The amici curiae are largely fighting over a tension that is baked into the very language of the Copyright Act. On the one hand,  §102(b) of the Copyright Act provides that “In no case does copyright protection for an original work of authorship extend to any idea, procedure, process, system, method of operation, concept, principle, or discovery, regardless of the form in which it is described, explained, illustrated, or embodied in such work.” On the other hand, the Copyright Act expressly protects computer programs, which are defined in §101 as “a set of statements or instructions to be used directly or indirectly in a computer in order to bring about a certain result.” Determining how to draw the line between protecting a computer program that by its very nature involves functionality without extending patent-like protection to ideas and methods of operations is a perennial problem in computer software copyright cases.

Courts have at least two tools to help resolve this “idea/expression dichotomy”:

  • The “merger doctrine,” in which copyright will not protect a work in which there are a limited number of ways to express an idea; and,
  • Scènes à faire, which prohibits copyright protection for stock or standard elements.

The two doctrines are related but distinct. However, the overlap is so pronounced that both doctrines are at issue in the Cisco appeal, with Cisco and its amici claiming that merger doctrine issues improperly infected the district court’s scènes à faire analysis. What might be a narrow appeal on narrow issues has evolved into a swirl of issues, including:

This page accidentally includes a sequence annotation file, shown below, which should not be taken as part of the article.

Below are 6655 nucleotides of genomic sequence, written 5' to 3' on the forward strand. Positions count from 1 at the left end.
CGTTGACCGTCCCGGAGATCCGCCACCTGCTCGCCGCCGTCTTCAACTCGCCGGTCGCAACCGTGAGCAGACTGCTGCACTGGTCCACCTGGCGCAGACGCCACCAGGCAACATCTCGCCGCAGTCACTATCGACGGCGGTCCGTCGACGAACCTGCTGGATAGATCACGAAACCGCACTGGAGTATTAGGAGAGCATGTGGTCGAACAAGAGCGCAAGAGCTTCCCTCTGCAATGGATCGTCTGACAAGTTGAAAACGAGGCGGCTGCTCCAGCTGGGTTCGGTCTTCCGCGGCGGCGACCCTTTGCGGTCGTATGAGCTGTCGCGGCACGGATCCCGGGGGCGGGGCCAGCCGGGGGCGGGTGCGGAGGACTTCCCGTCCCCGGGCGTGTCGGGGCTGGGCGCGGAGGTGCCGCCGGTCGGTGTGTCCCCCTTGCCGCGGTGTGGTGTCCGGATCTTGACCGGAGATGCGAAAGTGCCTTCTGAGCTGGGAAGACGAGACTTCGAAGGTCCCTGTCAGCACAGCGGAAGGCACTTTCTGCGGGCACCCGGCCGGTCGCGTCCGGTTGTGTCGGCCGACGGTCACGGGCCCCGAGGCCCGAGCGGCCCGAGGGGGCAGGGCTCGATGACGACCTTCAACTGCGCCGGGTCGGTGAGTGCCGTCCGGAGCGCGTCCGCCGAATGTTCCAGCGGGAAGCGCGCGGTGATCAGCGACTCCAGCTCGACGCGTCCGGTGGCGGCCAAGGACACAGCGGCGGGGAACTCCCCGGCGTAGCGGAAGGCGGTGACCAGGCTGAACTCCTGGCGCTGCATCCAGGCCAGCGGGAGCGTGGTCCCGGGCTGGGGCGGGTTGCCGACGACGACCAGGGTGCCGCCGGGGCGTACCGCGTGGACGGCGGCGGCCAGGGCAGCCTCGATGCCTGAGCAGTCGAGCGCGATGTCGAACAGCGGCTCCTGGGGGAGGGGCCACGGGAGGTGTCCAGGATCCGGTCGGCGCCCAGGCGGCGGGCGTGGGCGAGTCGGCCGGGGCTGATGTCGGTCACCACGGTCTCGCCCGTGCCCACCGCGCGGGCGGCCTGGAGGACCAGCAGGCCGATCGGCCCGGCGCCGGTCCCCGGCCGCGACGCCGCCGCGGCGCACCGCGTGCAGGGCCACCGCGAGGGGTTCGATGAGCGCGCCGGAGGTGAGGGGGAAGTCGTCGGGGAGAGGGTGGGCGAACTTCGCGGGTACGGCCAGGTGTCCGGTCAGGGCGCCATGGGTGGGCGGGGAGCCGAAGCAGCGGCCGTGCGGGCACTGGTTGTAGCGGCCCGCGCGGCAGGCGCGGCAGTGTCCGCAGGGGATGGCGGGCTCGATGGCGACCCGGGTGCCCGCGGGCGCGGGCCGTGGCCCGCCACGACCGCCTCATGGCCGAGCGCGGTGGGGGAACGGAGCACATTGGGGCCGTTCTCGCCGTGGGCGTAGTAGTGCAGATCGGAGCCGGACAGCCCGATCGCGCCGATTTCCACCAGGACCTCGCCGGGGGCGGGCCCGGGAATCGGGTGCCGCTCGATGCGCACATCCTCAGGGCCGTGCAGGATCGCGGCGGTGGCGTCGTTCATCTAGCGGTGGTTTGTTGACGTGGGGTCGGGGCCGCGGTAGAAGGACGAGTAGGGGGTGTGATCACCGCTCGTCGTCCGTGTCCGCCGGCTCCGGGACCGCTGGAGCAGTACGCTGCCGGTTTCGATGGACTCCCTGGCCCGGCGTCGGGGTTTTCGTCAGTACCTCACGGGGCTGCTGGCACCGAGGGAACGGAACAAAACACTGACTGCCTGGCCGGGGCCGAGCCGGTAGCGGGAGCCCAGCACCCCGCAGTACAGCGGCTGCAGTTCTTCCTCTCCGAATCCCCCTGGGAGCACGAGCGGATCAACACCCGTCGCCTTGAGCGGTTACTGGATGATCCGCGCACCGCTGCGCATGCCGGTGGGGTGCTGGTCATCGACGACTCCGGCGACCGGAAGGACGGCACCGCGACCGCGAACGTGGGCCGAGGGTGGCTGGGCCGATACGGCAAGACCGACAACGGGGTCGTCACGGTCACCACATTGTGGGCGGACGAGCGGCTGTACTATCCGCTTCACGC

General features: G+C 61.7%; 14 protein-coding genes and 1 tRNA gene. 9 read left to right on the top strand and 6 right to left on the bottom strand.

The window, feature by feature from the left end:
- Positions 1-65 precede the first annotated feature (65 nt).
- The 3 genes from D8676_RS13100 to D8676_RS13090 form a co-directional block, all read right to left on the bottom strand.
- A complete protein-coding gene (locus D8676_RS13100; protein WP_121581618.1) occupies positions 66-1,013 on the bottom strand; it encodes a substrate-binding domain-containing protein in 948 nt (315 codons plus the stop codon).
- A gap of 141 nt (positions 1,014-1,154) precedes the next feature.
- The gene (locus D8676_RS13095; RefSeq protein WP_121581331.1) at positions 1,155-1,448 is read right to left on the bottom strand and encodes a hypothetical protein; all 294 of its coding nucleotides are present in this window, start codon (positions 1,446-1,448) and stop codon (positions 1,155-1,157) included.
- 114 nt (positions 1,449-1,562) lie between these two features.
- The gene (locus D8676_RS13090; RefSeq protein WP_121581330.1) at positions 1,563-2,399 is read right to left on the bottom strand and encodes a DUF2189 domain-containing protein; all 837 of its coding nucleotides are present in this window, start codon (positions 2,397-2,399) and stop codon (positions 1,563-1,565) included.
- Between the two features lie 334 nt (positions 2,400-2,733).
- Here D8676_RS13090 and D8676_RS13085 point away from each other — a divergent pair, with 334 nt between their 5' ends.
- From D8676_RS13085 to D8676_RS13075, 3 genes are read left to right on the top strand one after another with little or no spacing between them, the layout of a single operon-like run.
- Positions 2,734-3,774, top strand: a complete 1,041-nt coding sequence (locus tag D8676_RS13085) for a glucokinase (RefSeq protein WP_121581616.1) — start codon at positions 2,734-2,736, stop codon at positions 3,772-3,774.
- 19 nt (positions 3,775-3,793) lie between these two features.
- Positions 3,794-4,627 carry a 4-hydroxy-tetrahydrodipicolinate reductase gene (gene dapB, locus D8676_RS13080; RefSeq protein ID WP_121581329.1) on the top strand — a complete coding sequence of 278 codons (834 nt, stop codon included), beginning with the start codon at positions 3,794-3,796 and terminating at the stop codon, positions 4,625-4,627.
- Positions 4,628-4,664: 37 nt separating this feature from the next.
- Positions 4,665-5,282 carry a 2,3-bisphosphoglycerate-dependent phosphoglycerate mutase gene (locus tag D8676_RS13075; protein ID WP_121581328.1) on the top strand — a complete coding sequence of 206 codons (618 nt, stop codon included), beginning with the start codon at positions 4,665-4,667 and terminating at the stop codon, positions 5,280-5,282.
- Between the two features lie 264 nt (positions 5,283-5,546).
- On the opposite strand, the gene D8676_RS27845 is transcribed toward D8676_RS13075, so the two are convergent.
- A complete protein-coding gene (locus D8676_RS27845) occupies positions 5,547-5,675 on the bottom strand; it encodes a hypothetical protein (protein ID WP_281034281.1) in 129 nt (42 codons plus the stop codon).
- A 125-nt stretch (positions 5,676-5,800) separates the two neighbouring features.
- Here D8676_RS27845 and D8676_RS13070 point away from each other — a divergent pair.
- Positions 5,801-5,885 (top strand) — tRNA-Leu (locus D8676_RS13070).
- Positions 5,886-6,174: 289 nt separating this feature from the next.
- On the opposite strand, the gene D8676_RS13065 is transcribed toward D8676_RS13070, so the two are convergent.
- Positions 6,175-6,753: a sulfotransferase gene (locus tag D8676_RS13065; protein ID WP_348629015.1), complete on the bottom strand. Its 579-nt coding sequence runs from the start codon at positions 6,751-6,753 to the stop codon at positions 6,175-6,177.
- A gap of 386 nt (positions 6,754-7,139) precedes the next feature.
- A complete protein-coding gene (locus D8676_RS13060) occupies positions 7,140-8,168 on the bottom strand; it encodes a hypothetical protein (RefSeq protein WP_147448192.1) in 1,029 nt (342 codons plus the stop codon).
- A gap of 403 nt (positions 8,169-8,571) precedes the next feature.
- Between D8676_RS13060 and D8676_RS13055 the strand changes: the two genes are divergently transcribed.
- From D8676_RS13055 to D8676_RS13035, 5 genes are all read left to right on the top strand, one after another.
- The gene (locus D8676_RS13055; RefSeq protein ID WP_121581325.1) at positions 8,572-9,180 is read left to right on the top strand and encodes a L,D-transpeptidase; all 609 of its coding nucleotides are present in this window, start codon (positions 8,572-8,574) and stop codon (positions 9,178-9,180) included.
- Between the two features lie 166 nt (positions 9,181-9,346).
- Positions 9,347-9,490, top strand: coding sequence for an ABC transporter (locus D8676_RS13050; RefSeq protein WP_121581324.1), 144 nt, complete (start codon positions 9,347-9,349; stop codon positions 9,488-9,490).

• Whether functionality considerations should inform the scènes à faire analysis.
  • Whether customer demand should inform the scènes à faire analysis.
  • Whether copyright protection should extend at all to non-literal elements that impact functionality needed for interoperability between systems.
  • Whether a source code’s registration with the Copyright Office covers user interfaces.
  • Whether an expression can lose copyright protection if it becomes adopted as a standard over time.
  • Whether the expectations of the industry as reflected in standards-setting bodies should impact the scènes à faire analysis.
  • Whether the Federal Circuit should reconsider its earlier ruling in Oracle v. Google regarding merger analysis in light of recent 9th Circuit precedent.

It is perhaps no surprise that each party and their related amici accuse the other of stifling innovation, either by failing to protect innovation through copyright law, or by overextending the reach of copyright law. The Federal Circuit may ultimately decide the Cisco appeal on narrow grounds. However, the increase in high-stakes computer software copyright litigation, together with the considerable interest of amici, suggest this is a case worth following.